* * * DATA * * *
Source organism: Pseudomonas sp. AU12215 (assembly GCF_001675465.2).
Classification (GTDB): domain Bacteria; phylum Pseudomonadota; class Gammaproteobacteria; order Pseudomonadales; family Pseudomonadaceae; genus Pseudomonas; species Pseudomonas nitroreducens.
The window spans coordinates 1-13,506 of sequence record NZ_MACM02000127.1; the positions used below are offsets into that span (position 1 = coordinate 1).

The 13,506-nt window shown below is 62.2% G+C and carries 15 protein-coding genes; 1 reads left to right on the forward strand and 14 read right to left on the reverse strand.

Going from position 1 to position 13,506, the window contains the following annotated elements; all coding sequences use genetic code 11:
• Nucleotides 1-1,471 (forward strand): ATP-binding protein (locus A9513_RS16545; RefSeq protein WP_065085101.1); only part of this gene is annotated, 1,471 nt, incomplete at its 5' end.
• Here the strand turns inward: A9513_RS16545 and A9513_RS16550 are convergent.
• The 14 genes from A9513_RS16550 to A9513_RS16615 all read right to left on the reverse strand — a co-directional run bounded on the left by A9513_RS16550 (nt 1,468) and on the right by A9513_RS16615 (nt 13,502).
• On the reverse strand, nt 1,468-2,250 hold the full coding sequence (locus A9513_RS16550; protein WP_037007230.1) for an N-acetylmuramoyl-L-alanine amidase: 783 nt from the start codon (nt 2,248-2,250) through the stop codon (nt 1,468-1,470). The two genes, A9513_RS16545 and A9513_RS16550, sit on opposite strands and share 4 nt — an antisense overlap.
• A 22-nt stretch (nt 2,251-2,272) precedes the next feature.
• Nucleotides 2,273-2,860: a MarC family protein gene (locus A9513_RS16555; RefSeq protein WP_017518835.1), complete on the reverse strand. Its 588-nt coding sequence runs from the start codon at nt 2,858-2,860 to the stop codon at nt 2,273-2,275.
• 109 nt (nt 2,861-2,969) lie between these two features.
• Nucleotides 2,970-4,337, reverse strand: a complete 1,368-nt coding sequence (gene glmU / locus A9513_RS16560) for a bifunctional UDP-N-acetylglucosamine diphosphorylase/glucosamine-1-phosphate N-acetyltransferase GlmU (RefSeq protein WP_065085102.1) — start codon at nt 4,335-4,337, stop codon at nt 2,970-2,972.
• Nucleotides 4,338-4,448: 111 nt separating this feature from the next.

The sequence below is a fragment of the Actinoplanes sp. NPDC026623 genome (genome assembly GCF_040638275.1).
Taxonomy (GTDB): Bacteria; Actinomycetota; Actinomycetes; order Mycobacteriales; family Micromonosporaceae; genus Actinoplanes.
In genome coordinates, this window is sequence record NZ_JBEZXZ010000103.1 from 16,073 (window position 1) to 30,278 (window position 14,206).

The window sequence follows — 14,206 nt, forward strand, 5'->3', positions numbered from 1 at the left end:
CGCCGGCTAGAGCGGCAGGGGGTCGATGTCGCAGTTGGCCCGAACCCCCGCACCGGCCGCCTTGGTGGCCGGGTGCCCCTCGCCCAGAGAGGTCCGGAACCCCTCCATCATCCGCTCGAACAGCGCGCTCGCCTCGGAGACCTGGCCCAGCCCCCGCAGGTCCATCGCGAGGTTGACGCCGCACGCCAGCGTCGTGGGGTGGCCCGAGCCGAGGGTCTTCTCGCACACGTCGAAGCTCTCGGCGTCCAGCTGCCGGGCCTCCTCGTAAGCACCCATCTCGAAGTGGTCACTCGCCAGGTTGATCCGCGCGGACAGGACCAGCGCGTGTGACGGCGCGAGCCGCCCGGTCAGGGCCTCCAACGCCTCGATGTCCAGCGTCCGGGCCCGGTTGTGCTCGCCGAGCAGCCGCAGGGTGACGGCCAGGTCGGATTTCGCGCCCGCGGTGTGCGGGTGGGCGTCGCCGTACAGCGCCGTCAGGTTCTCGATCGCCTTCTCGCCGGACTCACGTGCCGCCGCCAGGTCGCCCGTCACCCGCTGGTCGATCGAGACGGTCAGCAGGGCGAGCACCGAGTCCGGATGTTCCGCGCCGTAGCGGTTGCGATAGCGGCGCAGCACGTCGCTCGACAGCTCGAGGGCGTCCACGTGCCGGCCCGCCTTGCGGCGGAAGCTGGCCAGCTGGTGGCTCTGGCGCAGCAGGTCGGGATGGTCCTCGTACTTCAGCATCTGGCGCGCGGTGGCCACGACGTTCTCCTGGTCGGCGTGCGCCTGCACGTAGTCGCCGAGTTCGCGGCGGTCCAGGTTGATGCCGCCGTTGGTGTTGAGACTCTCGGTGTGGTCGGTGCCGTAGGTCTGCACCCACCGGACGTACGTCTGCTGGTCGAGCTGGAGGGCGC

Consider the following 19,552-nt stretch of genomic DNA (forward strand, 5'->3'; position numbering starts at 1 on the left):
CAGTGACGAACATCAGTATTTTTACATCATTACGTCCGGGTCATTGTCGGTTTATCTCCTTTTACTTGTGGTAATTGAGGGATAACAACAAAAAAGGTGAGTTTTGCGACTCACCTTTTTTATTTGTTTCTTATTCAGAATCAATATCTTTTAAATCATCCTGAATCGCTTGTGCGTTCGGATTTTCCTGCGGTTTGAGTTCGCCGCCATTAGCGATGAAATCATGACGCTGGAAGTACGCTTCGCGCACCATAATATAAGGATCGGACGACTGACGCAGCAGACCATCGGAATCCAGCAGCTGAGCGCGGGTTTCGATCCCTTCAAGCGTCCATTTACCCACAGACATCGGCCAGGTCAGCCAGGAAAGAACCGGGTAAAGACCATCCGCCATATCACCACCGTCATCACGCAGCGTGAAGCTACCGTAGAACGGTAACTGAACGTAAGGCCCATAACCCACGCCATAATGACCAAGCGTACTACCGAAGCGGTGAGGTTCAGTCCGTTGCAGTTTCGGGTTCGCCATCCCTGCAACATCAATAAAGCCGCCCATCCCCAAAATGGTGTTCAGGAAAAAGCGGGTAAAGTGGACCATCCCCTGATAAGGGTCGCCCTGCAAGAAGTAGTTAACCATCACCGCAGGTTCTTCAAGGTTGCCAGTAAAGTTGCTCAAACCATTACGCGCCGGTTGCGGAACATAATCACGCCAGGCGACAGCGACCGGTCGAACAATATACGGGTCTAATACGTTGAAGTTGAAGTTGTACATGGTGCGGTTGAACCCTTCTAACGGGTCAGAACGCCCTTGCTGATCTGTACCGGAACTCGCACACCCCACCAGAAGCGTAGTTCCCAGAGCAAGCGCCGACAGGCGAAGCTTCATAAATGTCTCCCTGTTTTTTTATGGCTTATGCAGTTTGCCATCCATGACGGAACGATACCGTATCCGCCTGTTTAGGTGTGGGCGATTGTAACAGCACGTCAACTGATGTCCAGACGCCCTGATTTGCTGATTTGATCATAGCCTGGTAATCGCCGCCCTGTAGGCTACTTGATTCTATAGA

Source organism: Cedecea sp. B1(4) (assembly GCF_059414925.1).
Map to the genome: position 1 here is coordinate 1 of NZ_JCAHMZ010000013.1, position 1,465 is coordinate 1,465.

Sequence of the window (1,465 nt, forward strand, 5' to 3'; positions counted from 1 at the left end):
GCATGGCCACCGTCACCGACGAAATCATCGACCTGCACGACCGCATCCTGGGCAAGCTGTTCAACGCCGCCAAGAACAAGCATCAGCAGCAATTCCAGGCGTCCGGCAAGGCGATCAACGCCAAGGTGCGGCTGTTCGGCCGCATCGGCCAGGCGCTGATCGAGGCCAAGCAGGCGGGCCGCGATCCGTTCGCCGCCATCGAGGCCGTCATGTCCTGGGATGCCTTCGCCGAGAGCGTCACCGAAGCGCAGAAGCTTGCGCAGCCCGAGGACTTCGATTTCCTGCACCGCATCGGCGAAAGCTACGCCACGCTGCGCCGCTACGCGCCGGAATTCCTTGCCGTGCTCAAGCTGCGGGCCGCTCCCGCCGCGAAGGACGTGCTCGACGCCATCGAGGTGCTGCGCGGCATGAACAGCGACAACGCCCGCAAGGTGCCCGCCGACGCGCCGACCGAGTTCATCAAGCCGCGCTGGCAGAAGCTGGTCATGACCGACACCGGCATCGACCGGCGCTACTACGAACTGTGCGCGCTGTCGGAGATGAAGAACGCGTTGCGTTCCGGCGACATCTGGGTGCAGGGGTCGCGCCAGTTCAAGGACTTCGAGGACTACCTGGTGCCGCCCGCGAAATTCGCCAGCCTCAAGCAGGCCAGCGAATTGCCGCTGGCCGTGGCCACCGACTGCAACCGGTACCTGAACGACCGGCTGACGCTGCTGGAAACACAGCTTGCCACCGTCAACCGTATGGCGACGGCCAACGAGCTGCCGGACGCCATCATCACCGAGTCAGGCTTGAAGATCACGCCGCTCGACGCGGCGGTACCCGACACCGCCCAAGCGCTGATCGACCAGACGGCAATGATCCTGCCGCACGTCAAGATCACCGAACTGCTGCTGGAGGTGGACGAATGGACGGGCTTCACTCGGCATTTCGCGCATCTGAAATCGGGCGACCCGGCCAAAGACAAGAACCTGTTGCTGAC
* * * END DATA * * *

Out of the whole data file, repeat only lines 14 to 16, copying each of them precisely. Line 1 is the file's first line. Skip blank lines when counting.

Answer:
• Nucleotides 4,338-4,448: 111 nt separating this feature from the next.

The sequence below is a fragment of the Actinoplanes sp. NPDC026623 genome (genome assembly GCF_040638275.1).
Taxonomy (GTDB): Bacteria; Actinomycetota; Actinomycetes; order Mycobacteriales; family Micromonosporaceae; genus Actinoplanes.